Upon arrival, we strolled down Main Street and purchased some fudge at Murdick Fudge. We continued our stroll along the bay, before stopping at the Grand Hotel. This beautiful hotel was built in 1887 and still demands huge room rates. In fact, we were charged $10 a piece simply to tour the hotel and grounds.
After leaving the hotel, we strolled along Market Street. Lilac bushes were everywhere and were in full bloom. Their aroma helped to offset the ever-present scent of horse droppings. We then returned to Main Street for lunch and, after checking the menus at numerous restaurants, we dined at Horn’s Gaslight Bar. Following lunch, we visited a lot of shops on Main Street. By mid-afternoon, the weather had gotten quite cool, with strong winds and a temperature of 62 degrees. Phil gave into the chill and purchased a sweatshirt. We also picked up another chunk of fudge at Murdick’s. After some additional sightseeing and a brief stop in the Sainte Anne Church, we boarded the 5 pm ferry for our return to Mackinaw City. There was still a lot we hadn’t see on the island but we decided to make a return trip later in our stay.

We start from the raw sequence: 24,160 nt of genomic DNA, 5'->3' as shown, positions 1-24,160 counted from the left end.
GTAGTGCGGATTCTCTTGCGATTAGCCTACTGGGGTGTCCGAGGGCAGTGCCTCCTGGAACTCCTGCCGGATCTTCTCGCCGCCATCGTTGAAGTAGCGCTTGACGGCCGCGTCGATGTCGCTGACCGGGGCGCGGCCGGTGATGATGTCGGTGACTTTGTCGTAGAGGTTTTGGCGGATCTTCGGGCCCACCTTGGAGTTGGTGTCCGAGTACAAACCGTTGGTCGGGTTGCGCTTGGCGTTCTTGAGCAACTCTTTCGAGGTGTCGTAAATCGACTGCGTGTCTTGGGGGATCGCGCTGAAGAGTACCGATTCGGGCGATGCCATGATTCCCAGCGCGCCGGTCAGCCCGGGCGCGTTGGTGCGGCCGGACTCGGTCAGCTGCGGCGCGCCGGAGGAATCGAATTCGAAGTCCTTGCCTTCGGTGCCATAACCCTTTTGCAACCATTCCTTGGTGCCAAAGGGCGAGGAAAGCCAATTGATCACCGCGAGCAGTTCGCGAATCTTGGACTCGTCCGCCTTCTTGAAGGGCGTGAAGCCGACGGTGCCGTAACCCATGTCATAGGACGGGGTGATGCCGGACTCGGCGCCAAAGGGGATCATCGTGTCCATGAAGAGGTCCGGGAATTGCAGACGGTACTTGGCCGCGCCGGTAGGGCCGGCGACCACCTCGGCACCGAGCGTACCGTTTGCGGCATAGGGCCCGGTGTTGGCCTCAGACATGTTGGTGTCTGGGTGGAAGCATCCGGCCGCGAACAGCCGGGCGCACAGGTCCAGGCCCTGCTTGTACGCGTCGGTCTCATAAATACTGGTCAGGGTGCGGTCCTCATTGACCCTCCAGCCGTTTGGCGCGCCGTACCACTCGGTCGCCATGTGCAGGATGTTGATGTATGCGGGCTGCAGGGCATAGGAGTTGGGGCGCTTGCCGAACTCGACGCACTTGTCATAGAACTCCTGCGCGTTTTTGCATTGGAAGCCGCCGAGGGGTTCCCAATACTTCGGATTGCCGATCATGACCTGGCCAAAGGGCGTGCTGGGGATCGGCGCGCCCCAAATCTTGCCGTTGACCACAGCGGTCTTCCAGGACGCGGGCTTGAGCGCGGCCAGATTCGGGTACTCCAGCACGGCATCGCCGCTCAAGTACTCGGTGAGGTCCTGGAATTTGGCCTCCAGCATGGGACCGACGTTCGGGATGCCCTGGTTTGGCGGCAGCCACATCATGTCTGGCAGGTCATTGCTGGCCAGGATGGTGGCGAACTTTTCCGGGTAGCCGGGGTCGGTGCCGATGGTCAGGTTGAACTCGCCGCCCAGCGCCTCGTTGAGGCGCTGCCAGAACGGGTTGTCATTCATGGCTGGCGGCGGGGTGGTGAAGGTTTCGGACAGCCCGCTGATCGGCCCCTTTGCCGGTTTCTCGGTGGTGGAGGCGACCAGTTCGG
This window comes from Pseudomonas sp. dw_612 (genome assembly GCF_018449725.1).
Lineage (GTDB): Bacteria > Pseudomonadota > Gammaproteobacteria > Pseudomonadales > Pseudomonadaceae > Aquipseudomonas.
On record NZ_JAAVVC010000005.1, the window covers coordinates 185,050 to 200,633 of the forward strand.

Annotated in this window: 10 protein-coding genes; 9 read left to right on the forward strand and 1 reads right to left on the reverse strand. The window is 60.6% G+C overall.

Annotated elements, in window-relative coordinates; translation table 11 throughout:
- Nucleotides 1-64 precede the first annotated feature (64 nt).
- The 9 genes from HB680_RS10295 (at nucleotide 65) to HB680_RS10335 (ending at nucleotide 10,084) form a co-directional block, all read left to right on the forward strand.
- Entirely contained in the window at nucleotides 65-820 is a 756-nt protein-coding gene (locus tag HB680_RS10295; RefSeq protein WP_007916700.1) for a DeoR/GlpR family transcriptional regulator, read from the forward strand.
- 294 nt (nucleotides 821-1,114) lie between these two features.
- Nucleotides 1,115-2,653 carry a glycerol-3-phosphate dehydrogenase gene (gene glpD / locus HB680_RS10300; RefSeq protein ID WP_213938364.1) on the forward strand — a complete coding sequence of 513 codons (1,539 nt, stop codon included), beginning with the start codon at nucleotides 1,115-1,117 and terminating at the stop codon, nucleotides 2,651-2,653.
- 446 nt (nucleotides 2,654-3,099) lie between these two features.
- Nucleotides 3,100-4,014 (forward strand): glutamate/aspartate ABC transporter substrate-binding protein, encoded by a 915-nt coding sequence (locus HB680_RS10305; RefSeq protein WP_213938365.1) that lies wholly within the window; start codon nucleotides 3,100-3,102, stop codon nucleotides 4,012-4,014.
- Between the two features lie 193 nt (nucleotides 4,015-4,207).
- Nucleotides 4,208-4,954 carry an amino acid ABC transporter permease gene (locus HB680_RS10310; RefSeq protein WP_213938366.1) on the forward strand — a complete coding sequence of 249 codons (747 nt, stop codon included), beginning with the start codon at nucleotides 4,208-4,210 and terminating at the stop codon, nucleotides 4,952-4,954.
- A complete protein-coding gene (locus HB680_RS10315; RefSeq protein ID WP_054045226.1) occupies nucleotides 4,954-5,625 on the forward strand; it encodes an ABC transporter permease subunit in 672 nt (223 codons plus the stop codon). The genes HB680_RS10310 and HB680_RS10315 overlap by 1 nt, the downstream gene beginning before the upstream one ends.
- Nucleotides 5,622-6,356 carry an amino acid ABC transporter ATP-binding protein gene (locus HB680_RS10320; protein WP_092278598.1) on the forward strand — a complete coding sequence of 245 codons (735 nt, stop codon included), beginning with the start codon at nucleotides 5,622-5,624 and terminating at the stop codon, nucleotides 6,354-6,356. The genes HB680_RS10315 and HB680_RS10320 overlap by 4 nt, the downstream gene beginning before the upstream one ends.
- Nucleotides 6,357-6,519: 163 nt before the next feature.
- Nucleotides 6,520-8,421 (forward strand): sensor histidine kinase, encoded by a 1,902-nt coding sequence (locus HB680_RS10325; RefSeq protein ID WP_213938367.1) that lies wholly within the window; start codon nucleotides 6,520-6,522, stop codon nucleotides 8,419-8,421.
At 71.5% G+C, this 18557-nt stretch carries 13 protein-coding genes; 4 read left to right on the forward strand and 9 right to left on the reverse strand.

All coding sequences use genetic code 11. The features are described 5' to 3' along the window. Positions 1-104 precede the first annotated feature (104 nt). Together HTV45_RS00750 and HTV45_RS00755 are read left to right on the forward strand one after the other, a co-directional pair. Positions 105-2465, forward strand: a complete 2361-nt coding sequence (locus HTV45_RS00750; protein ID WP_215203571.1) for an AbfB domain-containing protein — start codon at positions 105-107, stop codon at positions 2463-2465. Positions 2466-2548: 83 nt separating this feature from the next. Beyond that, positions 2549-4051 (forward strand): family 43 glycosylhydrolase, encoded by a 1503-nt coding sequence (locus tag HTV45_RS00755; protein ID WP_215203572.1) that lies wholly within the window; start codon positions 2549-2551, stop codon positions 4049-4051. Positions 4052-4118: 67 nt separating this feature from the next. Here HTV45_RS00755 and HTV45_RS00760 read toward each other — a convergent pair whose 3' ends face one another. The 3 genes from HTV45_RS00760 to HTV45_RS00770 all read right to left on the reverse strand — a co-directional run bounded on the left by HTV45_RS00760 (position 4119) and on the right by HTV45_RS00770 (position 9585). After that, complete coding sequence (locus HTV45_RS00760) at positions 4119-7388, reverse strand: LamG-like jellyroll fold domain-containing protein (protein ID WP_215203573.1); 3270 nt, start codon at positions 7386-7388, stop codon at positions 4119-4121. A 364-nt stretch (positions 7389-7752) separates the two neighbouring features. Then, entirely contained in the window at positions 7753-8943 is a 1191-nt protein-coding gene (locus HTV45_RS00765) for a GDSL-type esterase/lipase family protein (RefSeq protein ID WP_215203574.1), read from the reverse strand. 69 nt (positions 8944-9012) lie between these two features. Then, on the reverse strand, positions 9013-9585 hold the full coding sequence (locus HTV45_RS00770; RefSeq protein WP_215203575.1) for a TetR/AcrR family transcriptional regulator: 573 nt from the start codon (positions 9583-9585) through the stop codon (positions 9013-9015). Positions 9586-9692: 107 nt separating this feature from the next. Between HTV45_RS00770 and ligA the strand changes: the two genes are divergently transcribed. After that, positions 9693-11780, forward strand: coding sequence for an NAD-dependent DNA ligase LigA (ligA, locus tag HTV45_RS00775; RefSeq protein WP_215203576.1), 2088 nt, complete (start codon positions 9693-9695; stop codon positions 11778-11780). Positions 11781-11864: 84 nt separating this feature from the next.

Friday was a rainy and dreary day so we stayed indoors most of the day. At 5 pm, Phil finally heard from the service manager at the Dodge dealer that the truck was ready to be picked up. Since the service department was closing and we were only 15 miles away, Phil asked the service manager to just put the key in the truck’s console and leave the truck unlocked. However, when we arrived in Cheboygan, the truck was locked. After dinner, Phil located the spare key and we returned to the dealership to retrieve the truck.
On Saturday, we explored downtown Mackinaw City. As we arrived, we discovered a large event happening in the local park. We later learned that the 1st annual Mackinaw City Motorcycle Rally was being held this weekend. There were well over 1,000 motorcycles in town and bikers were everywhere we went. Our first stop was at Michilimackanac (Mackinaw’s original name) State Park. This was Michigan’s second state park and is home to two historic sites, Old Mackinac Point Lighthouse and Colonial Michilimackinac. The park provides a great view of Mackinac Bridge, where the motorcycle rally had scheduled a parade over and back. Unfortunately, due to a fatal motorcycle accident, traffic across the bridge was backed up for hours. Due to the gridlock of bridge traffic, we were unable to get across town to see the McGulpin Point Lighthouse.